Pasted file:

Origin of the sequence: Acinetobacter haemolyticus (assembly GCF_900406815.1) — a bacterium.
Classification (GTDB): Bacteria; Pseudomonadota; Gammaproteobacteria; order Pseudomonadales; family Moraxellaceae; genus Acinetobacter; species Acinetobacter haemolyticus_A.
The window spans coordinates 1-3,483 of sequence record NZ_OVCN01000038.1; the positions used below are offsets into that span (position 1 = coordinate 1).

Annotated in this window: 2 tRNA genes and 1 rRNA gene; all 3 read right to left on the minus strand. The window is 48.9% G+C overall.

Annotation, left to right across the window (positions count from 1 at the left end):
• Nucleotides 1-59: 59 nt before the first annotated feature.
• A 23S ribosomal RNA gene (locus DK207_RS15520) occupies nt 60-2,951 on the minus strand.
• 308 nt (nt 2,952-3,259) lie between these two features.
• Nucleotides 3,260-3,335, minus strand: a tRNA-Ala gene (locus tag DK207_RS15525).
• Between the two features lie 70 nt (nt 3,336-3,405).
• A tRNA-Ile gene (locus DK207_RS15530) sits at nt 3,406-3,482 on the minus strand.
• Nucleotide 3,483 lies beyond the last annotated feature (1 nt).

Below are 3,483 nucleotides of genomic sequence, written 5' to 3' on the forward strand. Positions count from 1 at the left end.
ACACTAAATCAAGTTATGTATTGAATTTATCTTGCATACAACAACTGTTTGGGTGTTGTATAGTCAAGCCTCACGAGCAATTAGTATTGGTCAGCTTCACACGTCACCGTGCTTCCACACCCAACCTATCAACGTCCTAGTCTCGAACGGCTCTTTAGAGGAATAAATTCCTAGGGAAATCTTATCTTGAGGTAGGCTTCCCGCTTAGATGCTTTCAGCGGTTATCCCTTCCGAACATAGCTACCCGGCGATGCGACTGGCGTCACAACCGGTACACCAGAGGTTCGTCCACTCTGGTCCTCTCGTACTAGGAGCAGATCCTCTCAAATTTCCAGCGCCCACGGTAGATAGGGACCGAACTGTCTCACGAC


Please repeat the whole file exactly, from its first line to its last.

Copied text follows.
Origin of the sequence: Acinetobacter haemolyticus (assembly GCF_900406815.1) — a bacterium.
Classification (GTDB): Bacteria; Pseudomonadota; Gammaproteobacteria; order Pseudomonadales; family Moraxellaceae; genus Acinetobacter; species Acinetobacter haemolyticus_A.
The window spans coordinates 1-3,483 of sequence record NZ_OVCN01000038.1; the positions used below are offsets into that span (position 1 = coordinate 1).

Annotated in this window: 2 tRNA genes and 1 rRNA gene; all 3 read right to left on the minus strand. The window is 48.9% G+C overall.

Annotation, left to right across the window (positions count from 1 at the left end):
• Nucleotides 1-59: 59 nt before the first annotated feature.
• A 23S ribosomal RNA gene (locus DK207_RS15520) occupies nt 60-2,951 on the minus strand.
• 308 nt (nt 2,952-3,259) lie between these two features.
• Nucleotides 3,260-3,335, minus strand: a tRNA-Ala gene (locus tag DK207_RS15525).
• Between the two features lie 70 nt (nt 3,336-3,405).
• A tRNA-Ile gene (locus DK207_RS15530) sits at nt 3,406-3,482 on the minus strand.
• Nucleotide 3,483 lies beyond the last annotated feature (1 nt).

Below are 3,483 nucleotides of genomic sequence, written 5' to 3' on the forward strand. Positions count from 1 at the left end.
ACACTAAATCAAGTTATGTATTGAATTTATCTTGCATACAACAACTGTTTGGGTGTTGTATAGTCAAGCCTCACGAGCAATTAGTATTGGTCAGCTTCACACGTCACCGTGCTTCCACACCCAACCTATCAACGTCCTAGTCTCGAACGGCTCTTTAGAGGAATAAATTCCTAGGGAAATCTTATCTTGAGGTAGGCTTCCCGCTTAGATGCTTTCAGCGGTTATCCCTTCCGAACATAGCTACCCGGCGATGCGACTGGCGTCACAACCGGTACACCAGAGGTTCGTCCACTCTGGTCCTCTCGTACTAGGAGCAGATCCTCTCAAATTTCCAGCGCCCACGGTAGATAGGGACCGAACTGTCTCACGAC